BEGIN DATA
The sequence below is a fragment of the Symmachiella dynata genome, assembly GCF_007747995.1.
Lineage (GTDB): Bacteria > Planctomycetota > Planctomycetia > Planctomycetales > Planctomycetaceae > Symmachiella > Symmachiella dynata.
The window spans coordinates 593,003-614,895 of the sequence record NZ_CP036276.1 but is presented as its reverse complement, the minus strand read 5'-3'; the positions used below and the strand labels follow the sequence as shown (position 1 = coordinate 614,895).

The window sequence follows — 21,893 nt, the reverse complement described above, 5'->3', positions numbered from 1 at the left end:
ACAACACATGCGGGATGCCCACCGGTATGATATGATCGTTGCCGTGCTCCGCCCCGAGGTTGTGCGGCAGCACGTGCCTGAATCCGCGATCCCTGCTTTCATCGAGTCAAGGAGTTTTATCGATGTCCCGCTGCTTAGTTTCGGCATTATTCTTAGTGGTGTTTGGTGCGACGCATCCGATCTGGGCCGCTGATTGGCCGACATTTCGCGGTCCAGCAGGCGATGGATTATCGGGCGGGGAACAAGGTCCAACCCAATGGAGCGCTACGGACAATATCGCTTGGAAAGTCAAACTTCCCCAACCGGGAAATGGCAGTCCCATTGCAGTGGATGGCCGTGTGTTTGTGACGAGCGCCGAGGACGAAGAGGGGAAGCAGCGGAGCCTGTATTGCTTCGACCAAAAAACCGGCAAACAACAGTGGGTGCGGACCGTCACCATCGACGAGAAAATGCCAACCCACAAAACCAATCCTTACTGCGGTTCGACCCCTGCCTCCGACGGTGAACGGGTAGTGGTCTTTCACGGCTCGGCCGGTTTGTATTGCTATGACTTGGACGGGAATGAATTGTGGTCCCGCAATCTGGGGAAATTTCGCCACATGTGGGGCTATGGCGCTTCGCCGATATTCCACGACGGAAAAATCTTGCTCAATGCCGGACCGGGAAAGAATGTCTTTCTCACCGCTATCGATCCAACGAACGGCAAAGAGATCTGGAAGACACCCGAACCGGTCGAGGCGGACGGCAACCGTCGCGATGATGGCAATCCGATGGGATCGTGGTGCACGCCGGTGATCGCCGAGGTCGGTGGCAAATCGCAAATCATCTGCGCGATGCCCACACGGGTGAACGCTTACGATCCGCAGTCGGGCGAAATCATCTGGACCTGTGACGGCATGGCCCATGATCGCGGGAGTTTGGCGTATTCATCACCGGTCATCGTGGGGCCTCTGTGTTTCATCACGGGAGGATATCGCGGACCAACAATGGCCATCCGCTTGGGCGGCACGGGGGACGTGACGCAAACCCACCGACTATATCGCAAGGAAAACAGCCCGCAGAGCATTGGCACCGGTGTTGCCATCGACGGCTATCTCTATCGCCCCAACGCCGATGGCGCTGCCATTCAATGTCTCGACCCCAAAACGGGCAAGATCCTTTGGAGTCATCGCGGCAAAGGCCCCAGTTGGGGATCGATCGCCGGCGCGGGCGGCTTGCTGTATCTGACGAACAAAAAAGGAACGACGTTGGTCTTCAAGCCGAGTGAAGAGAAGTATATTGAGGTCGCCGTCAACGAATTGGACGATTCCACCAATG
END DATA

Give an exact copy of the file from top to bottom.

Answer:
The sequence below is a fragment of the Symmachiella dynata genome, assembly GCF_007747995.1.
Lineage (GTDB): Bacteria > Planctomycetota > Planctomycetia > Planctomycetales > Planctomycetaceae > Symmachiella > Symmachiella dynata.
The window spans coordinates 593,003-614,895 of the sequence record NZ_CP036276.1 but is presented as its reverse complement, the minus strand read 5'-3'; the positions used below and the strand labels follow the sequence as shown (position 1 = coordinate 614,895).

The window sequence follows — 21,893 nt, the reverse complement described above, 5'->3', positions numbered from 1 at the left end:
ACAACACATGCGGGATGCCCACCGGTATGATATGATCGTTGCCGTGCTCCGCCCCGAGGTTGTGCGGCAGCACGTGCCTGAATCCGCGATCCCTGCTTTCATCGAGTCAAGGAGTTTTATCGATGTCCCGCTGCTTAGTTTCGGCATTATTCTTAGTGGTGTTTGGTGCGACGCATCCGATCTGGGCCGCTGATTGGCCGACATTTCGCGGTCCAGCAGGCGATGGATTATCGGGCGGGGAACAAGGTCCAACCCAATGGAGCGCTACGGACAATATCGCTTGGAAAGTCAAACTTCCCCAACCGGGAAATGGCAGTCCCATTGCAGTGGATGGCCGTGTGTTTGTGACGAGCGCCGAGGACGAAGAGGGGAAGCAGCGGAGCCTGTATTGCTTCGACCAAAAAACCGGCAAACAACAGTGGGTGCGGACCGTCACCATCGACGAGAAAATGCCAACCCACAAAACCAATCCTTACTGCGGTTCGACCCCTGCCTCCGACGGTGAACGGGTAGTGGTCTTTCACGGCTCGGCCGGTTTGTATTGCTATGACTTGGACGGGAATGAATTGTGGTCCCGCAATCTGGGGAAATTTCGCCACATGTGGGGCTATGGCGCTTCGCCGATATTCCACGACGGAAAAATCTTGCTCAATGCCGGACCGGGAAAGAATGTCTTTCTCACCGCTATCGATCCAACGAACGGCAAAGAGATCTGGAAGACACCCGAACCGGTCGAGGCGGACGGCAACCGTCGCGATGATGGCAATCCGATGGGATCGTGGTGCACGCCGGTGATCGCCGAGGTCGGTGGCAAATCGCAAATCATCTGCGCGATGCCCACACGGGTGAACGCTTACGATCCGCAGTCGGGCGAAATCATCTGGACCTGTGACGGCATGGCCCATGATCGCGGGAGTTTGGCGTATTCATCACCGGTCATCGTGGGGCCTCTGTGTTTCATCACGGGAGGATATCGCGGACCAACAATGGCCATCCGCTTGGGCGGCACGGGGGACGTGACGCAAACCCACCGACTATATCGCAAGGAAAACAGCCCGCAGAGCATTGGCACCGGTGTTGCCATCGACGGCTATCTCTATCGCCCCAACGCCGATGGCGCTGCCATTCAATGTCTCGACCCCAAAACGGGCAAGATCCTTTGGAGTCATCGCGGCAAAGGCCCCAGTTGGGGATCGATCGCCGGCGCGGGCGGCTTGCTGTATCTGACGAACAAAAAAGGAACGACGTTGGTCTTCAAGCCGAGTGAAGAGAAGTATATTGAGGTCGCCGTCAACGAATTGGACGATTCCACCAATG